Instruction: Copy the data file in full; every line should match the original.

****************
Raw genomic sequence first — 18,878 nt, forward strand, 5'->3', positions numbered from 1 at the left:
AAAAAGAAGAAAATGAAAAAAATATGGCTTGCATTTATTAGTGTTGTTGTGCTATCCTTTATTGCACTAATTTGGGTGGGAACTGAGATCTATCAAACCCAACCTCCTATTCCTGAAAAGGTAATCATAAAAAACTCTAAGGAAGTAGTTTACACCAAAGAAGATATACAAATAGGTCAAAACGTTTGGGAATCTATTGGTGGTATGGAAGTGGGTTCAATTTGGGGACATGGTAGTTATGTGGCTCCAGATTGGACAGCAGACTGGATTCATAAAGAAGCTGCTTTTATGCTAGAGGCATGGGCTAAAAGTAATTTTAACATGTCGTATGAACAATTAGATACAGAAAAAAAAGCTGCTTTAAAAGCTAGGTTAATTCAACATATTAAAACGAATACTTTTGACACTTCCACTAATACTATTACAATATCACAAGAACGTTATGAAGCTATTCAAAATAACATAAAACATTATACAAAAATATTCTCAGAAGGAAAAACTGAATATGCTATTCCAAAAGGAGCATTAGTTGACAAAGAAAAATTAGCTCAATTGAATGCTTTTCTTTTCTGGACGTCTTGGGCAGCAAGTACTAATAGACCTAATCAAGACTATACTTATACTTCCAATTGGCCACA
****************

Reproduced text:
Raw genomic sequence first — 18,878 nt, forward strand, 5'->3', positions numbered from 1 at the left:
AAAAAGAAGAAAATGAAAAAAATATGGCTTGCATTTATTAGTGTTGTTGTGCTATCCTTTATTGCACTAATTTGGGTGGGAACTGAGATCTATCAAACCCAACCTCCTATTCCTGAAAAGGTAATCATAAAAAACTCTAAGGAAGTAGTTTACACCAAAGAAGATATACAAATAGGTCAAAACGTTTGGGAATCTATTGGTGGTATGGAAGTGGGTTCAATTTGGGGACATGGTAGTTATGTGGCTCCAGATTGGACAGCAGACTGGATTCATAAAGAAGCTGCTTTTATGCTAGAGGCATGGGCTAAAAGTAATTTTAACATGTCGTATGAACAATTAGATACAGAAAAAAAAGCTGCTTTAAAAGCTAGGTTAATTCAACATATTAAAACGAATACTTTTGACACTTCCACTAATACTATTACAATATCACAAGAACGTTATGAAGCTATTCAAAATAACATAAAACATTATACAAAAATATTCTCAGAAGGAAAAACTGAATATGCTATTCCAAAAGGAGCATTAGTTGACAAAGAAAAATTAGCTCAATTGAATGCTTTTCTTTTCTGGACGTCTTGGGCAGCAAGTACTAATAGACCTAATCAAGACTATACTTATACTTCCAATTGGCCACA